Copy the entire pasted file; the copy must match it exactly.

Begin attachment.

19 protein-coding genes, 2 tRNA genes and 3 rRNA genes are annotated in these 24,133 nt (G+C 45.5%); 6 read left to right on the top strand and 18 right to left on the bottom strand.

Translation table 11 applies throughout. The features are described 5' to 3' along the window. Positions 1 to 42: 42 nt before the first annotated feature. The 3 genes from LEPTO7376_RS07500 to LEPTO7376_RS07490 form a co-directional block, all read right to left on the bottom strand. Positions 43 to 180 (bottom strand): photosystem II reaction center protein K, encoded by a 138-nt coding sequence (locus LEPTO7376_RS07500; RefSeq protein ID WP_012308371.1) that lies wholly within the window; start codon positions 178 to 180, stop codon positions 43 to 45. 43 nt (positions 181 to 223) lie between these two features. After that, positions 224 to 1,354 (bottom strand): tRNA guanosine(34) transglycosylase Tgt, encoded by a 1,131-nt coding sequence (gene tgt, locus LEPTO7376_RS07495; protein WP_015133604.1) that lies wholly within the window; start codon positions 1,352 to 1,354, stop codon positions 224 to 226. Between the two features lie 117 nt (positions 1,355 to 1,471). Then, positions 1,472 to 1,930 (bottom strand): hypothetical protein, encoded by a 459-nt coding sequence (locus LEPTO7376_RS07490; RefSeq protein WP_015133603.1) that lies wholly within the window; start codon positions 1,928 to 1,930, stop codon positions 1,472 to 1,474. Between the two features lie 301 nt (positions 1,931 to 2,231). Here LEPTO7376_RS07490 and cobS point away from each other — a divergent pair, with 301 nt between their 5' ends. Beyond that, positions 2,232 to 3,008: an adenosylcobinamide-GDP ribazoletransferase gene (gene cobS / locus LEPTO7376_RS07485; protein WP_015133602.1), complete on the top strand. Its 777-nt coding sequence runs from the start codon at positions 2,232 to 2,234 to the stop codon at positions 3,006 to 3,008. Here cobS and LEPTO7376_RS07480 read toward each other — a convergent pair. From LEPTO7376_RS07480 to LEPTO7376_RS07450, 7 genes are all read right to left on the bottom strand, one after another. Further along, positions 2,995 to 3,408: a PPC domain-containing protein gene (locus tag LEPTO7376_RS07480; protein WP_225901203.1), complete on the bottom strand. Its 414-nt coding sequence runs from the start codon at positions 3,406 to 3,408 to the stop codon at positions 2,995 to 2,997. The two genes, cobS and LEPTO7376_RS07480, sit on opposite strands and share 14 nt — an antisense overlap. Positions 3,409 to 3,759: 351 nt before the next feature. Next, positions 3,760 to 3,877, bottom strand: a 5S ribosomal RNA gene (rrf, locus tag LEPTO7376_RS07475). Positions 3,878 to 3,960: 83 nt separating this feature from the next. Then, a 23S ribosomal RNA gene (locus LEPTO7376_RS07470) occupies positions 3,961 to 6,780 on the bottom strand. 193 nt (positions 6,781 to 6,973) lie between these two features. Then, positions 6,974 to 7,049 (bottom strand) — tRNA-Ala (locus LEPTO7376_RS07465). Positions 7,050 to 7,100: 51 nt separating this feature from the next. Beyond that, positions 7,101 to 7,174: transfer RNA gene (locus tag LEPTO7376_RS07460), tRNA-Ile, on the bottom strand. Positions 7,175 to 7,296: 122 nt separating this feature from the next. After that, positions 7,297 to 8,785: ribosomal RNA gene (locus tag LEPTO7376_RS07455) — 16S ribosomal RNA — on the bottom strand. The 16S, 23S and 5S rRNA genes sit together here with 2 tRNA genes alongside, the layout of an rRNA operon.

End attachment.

19 protein-coding genes, 2 tRNA genes and 3 rRNA genes are annotated in these 24,133 nt (G+C 45.5%); 6 read left to right on the top strand and 18 right to left on the bottom strand.

Translation table 11 applies throughout. The features are described 5' to 3' along the window. Positions 1 to 42: 42 nt before the first annotated feature. The 3 genes from LEPTO7376_RS07500 to LEPTO7376_RS07490 form a co-directional block, all read right to left on the bottom strand. Positions 43 to 180 (bottom strand): photosystem II reaction center protein K, encoded by a 138-nt coding sequence (locus LEPTO7376_RS07500; RefSeq protein ID WP_012308371.1) that lies wholly within the window; start codon positions 178 to 180, stop codon positions 43 to 45. 43 nt (positions 181 to 223) lie between these two features. After that, positions 224 to 1,354 (bottom strand): tRNA guanosine(34) transglycosylase Tgt, encoded by a 1,131-nt coding sequence (gene tgt, locus LEPTO7376_RS07495; protein WP_015133604.1) that lies wholly within the window; start codon positions 1,352 to 1,354, stop codon positions 224 to 226. Between the two features lie 117 nt (positions 1,355 to 1,471). Then, positions 1,472 to 1,930 (bottom strand): hypothetical protein, encoded by a 459-nt coding sequence (locus LEPTO7376_RS07490; RefSeq protein WP_015133603.1) that lies wholly within the window; start codon positions 1,928 to 1,930, stop codon positions 1,472 to 1,474. Between the two features lie 301 nt (positions 1,931 to 2,231). Here LEPTO7376_RS07490 and cobS point away from each other — a divergent pair, with 301 nt between their 5' ends. Beyond that, positions 2,232 to 3,008: an adenosylcobinamide-GDP ribazoletransferase gene (gene cobS / locus LEPTO7376_RS07485; protein WP_015133602.1), complete on the top strand. Its 777-nt coding sequence runs from the start codon at positions 2,232 to 2,234 to the stop codon at positions 3,006 to 3,008. Here cobS and LEPTO7376_RS07480 read toward each other — a convergent pair. From LEPTO7376_RS07480 to LEPTO7376_RS07450, 7 genes are all read right to left on the bottom strand, one after another. Further along, positions 2,995 to 3,408: a PPC domain-containing protein gene (locus tag LEPTO7376_RS07480; protein WP_225901203.1), complete on the bottom strand. Its 414-nt coding sequence runs from the start codon at positions 3,406 to 3,408 to the stop codon at positions 2,995 to 2,997. The two genes, cobS and LEPTO7376_RS07480, sit on opposite strands and share 14 nt — an antisense overlap. Positions 3,409 to 3,759: 351 nt before the next feature. Next, positions 3,760 to 3,877, bottom strand: a 5S ribosomal RNA gene (rrf, locus tag LEPTO7376_RS07475). Positions 3,878 to 3,960: 83 nt separating this feature from the next. Then, a 23S ribosomal RNA gene (locus LEPTO7376_RS07470) occupies positions 3,961 to 6,780 on the bottom strand. 193 nt (positions 6,781 to 6,973) lie between these two features. Then, positions 6,974 to 7,049 (bottom strand) — tRNA-Ala (locus LEPTO7376_RS07465). Positions 7,050 to 7,100: 51 nt separating this feature from the next. Beyond that, positions 7,101 to 7,174: transfer RNA gene (locus tag LEPTO7376_RS07460), tRNA-Ile, on the bottom strand. Positions 7,175 to 7,296: 122 nt separating this feature from the next. After that, positions 7,297 to 8,785: ribosomal RNA gene (locus tag LEPTO7376_RS07455) — 16S ribosomal RNA — on the bottom strand. The 16S, 23S and 5S rRNA genes sit together here with 2 tRNA genes alongside, the layout of an rRNA operon.